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The South East Northumberland Air Photo and Lidar Mapping Project survey to National Mapping Programme standards

This project will cover the most populous part of an otherwise sparsely populated county. Several centuries of coal mining and associated activities have had a major impact on this environment yet cropmark and soilmark evidence of possible Iron Age or Roman enclosures is also fairly ample. The early post war air photos reveal the remains of extensive medieval and post medieval agricultural landscapes. Residential and industrial development have both accelerated in recent decades so it is a significant task for this project to establish the current condition of these varied archaeological remains.

Colour map showing north-east England with county outline and coloured labelled blocks denoting previous NMP-type projects

Coal

There is a long history of coal extraction in this area and the physical remains of this activity are diverse. Low mounds and dark soilmarks mark the locations of late 18th century coal pits and wagonways near Seaton Delaval whilst large re-landscaping projects including Northumberlandia, ‘The Lady of the North’ indicate the magnitude of late 20th century opencast mining.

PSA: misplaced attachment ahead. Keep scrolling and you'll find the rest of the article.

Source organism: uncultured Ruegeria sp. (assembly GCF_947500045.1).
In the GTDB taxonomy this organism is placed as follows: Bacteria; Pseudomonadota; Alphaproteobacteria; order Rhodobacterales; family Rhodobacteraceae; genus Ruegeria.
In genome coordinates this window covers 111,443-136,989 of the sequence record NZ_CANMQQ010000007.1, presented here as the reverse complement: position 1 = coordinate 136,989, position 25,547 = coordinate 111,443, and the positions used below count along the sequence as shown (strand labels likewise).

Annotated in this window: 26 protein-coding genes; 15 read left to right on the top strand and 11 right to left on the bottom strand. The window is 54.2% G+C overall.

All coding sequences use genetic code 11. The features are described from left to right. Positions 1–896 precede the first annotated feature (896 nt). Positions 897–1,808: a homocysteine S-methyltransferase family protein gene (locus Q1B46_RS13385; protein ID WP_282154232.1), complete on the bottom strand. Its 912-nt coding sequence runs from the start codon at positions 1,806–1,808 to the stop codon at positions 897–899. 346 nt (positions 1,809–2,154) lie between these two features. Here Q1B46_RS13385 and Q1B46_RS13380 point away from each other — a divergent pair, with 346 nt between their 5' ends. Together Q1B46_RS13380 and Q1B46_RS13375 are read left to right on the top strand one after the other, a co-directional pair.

In the mid to late 19th century industrial scale mining proliferated across the area with a broadly common layout at each colliery:  shafts, pit heads, workshops, wagonways and railways linking internal areas, neighbouring pits and the wider rail network and workers housing and amenities on the periphery. The late 19th century Ordnance Survey maps provide a useful and consistent record of the collierys at that time.

The early post war air photos reveal changes since the 19th century. Many mines had expanded and in some cases their infrastructure and spoil heaps had begun to encroach on the residential areas. Around many mines accommodation had been increased but in some places whole terraces had been already been removed by the late 1940s.

Black and white air photo showing an industrial complex with spoilheaps, surrounded by fields and edged by rows of housing